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It was clearly, therefore, the doctrine of Holy Writ, and nothing else, which the fathers asserted in terms borrowed from the schools of philosophy, when they affirmed that the very principle of personality and individual existence in Mary's Son was union with the uncreated Word ; a doctrine in which a miraculous conception would have been implied, had the thing not been recorded, — since a man conceived in the ordinary way would have derived the principles of his existence from the mere physical powers of generation : union with the divine nature could not have been the principle of an existence physically derived from Adam ; and that intimate union of God and man in the Redeemer's person, which the Scriptures so clearly assert, had been a physical impossibility.
But we need not go so high as to the divine nature of our Lord to evince the necessity of his miraculous conception. It was necessary to the scheme of redemption, by the Redeemer's offering of himself as an expiatory sacrifice, that the manner of his conception should be such that he should in no degree partake of the natural pollution of the fallen race whose guilt he came to atone, nor be included in the general condemnation of Adam's progeny. In what the stain of original sin may consist, and in what manner it may be propagated, it is not to my present purpose to enquire : it is sufficient that Adam's crime, by the appointment of Providence, involved his whole posterity in punishment. “ In Adam,” says the apostle, “ all die.”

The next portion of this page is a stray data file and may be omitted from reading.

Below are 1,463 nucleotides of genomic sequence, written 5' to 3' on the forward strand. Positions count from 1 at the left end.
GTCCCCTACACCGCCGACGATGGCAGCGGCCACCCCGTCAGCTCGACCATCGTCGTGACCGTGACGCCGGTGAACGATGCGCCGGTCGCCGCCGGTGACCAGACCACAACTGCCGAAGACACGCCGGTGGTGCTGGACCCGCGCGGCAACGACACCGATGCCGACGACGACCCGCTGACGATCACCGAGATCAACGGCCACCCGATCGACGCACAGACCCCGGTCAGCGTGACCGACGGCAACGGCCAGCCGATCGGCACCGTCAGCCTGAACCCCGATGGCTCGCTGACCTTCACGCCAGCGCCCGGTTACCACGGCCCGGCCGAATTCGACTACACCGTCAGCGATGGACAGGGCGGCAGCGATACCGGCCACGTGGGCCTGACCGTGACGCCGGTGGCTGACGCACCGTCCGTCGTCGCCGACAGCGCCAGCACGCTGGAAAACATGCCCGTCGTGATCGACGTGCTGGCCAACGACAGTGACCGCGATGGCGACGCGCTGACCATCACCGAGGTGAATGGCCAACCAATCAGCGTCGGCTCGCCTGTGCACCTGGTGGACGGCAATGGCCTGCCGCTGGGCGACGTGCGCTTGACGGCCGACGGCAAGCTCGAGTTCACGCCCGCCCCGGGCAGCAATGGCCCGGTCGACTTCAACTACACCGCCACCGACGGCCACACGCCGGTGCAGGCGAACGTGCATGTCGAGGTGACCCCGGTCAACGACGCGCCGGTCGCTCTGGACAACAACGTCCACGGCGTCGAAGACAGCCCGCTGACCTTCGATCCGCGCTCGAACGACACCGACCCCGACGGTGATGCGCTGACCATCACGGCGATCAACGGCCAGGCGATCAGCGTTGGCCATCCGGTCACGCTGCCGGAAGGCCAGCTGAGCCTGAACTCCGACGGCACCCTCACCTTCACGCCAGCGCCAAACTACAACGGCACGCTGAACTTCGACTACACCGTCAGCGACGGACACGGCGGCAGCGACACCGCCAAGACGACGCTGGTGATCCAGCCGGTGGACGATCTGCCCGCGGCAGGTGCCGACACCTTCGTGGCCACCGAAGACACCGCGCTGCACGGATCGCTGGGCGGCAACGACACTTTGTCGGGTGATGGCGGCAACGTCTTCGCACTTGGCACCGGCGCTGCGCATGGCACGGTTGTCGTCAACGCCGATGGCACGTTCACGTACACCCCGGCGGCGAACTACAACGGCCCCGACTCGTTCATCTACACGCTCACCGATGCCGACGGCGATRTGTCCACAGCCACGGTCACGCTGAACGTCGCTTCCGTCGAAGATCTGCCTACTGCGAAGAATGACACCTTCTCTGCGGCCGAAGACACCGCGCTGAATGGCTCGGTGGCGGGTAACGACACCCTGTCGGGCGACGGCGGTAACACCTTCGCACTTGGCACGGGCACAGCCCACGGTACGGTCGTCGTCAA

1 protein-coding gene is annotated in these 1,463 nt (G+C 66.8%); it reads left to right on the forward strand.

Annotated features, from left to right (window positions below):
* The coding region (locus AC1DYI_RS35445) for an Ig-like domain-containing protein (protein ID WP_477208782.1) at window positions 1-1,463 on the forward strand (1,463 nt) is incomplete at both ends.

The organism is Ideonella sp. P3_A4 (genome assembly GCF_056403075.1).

And for many lives thus forfeited, a single life, itself a forfeit, had been no ran
Nor by the Divine sentence only, inflicting death on the progeny for the offence of the progeni
tor, but by the proper guilt of his own sins, every one
Thus you see the necessary connection of the mira
culous conception with the other articles of the Christian faith. The incarnation of the Divine Word, so roundly asserted by St. John, and so clearly implied in innumerable passages of Holy Writ, in any other way had been impossible, and the Redeemer's atonement inadequate and ineffectual ; insomuch, that had the extraordinary manner of our Lord's generation made no part of the evangelical narrative, the opinion might have been defended as a thing clearly implied in the evangelical doctrine.